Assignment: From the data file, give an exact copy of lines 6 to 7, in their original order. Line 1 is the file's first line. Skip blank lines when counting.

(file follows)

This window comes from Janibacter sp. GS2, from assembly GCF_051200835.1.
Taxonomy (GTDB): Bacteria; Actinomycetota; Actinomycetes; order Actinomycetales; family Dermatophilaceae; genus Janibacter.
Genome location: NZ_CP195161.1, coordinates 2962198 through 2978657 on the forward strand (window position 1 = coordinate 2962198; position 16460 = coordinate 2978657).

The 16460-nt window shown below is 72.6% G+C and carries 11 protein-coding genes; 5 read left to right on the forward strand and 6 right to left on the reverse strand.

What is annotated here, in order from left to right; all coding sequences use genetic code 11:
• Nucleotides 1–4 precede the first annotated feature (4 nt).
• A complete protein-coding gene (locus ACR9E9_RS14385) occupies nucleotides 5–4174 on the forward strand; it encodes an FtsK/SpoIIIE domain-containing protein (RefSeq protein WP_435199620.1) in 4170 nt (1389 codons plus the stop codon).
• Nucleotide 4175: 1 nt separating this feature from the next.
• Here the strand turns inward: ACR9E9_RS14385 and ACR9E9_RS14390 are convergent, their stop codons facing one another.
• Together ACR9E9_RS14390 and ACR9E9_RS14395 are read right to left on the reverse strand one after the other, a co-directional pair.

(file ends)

• Nucleotides 1–4 precede the first annotated feature (4 nt).
• A complete protein-coding gene (locus ACR9E9_RS14385) occupies nucleotides 5–4174 on the forward strand; it encodes an FtsK/SpoIIIE domain-containing protein (RefSeq protein WP_435199620.1) in 4170 nt (1389 codons plus the stop codon).